Tbilisi, April 26, 2018
The Georgian parliament will soon consider a bill that would introduce criminal penalties for insulting religious sensibilities. A representative of the Georgian Orthodox Church has stated that the patriarchate supports the bill.
“I … am ready to join these discussions,” said parliamentary Chairperson Irakli Kobakhidze. “The committee will make a definite decision, after which this question will be examined in a plenary format,” Kobakhidze told reporters, according to RIA-Novosti.
The parliamentary Committee for the protection of human rights decided to establish an ad hoc working group to study and amend the bill in detail.
In late 2013 the Georgian Interior Ministry proposed a draft law offering adding the “insult of religious sensibilities” clause to the code of administrative offenses, but at the time the proposal was dropped. In January, 2015 the Georgian Orthodox Church called on the authorities to provide for the protection of the rights of believers against the “insult of religious sensibilities.”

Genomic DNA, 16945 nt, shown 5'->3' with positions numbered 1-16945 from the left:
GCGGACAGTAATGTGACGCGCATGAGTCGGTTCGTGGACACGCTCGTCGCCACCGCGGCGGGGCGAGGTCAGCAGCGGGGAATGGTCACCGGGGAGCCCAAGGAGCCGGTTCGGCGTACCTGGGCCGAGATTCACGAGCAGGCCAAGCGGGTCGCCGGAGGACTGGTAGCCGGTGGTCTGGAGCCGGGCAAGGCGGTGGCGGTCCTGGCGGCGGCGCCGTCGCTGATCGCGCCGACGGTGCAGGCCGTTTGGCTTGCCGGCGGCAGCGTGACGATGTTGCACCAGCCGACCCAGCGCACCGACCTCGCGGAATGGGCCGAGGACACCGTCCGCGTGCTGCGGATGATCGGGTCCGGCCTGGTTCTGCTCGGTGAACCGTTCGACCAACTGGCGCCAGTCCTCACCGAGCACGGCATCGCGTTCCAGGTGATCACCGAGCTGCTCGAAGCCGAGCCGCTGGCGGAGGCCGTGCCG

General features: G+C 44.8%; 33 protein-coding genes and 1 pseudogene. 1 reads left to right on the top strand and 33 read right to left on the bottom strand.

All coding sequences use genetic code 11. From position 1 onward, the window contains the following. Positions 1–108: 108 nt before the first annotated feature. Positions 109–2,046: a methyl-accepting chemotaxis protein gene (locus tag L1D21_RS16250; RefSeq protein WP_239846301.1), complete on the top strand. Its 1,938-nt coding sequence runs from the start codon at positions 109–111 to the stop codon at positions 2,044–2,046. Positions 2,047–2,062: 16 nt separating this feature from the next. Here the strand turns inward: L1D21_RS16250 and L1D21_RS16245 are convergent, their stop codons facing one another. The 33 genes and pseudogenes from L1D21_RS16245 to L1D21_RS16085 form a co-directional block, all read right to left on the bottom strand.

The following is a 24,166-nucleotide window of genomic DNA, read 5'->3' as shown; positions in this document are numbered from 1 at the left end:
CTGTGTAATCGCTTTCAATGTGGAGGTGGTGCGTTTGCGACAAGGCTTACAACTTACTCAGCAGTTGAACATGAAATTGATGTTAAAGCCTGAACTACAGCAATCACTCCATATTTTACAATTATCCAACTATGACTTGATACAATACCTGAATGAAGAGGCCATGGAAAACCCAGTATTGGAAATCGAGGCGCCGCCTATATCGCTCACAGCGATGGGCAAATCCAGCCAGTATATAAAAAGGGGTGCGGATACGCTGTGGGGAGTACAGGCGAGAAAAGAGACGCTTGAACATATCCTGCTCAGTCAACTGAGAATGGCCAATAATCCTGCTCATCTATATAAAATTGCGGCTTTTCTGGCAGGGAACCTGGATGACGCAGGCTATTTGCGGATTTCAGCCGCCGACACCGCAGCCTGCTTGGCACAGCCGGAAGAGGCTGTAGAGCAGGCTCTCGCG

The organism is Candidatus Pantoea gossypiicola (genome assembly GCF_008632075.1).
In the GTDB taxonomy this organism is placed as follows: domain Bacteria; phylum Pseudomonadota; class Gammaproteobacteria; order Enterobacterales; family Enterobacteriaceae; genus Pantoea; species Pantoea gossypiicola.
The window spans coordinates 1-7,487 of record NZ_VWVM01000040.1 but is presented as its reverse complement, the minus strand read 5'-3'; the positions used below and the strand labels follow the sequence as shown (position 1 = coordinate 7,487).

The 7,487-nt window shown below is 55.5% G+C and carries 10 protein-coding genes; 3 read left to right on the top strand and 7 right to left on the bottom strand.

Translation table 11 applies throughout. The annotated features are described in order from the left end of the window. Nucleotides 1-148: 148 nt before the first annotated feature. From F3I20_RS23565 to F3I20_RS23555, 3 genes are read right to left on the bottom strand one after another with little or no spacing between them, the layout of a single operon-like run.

The matter was discussed in parliament in 2016, but did not pass into law at that time.
The author of the current legislative package is a member of the opposition faction “Alliance of Patriots” Emzar Kvitsiani. In particular, the amendments provide for a fine or imprisonment for one year for publicly insulting religious sacred objects, organizations, clergy, and believers. It is also proposed to punish any inscriptions or damage to religious buildings and churches.
According to Georgian television station Rustavi 2, of all religious denominations in Georgia, only the Georgian Orthodox Church supports the bill. Kvitsiani told reporters that he initiated the bill because “people have recently become to defame the Georgian Church and traditional religions, calling it freedom of speech and the expression of opinions.”
Speaking of the Church’s support of the bill, Patriarchal Secretary Archpriest Mikael Botkoveli stated, “We will support the bill, which will punish the insulting of religious sensibilities. Presumably, we will meet with the authors of the idea, and we will talk about the details. We have the general idea that many European countries have introduced the use of such a law in practice.”
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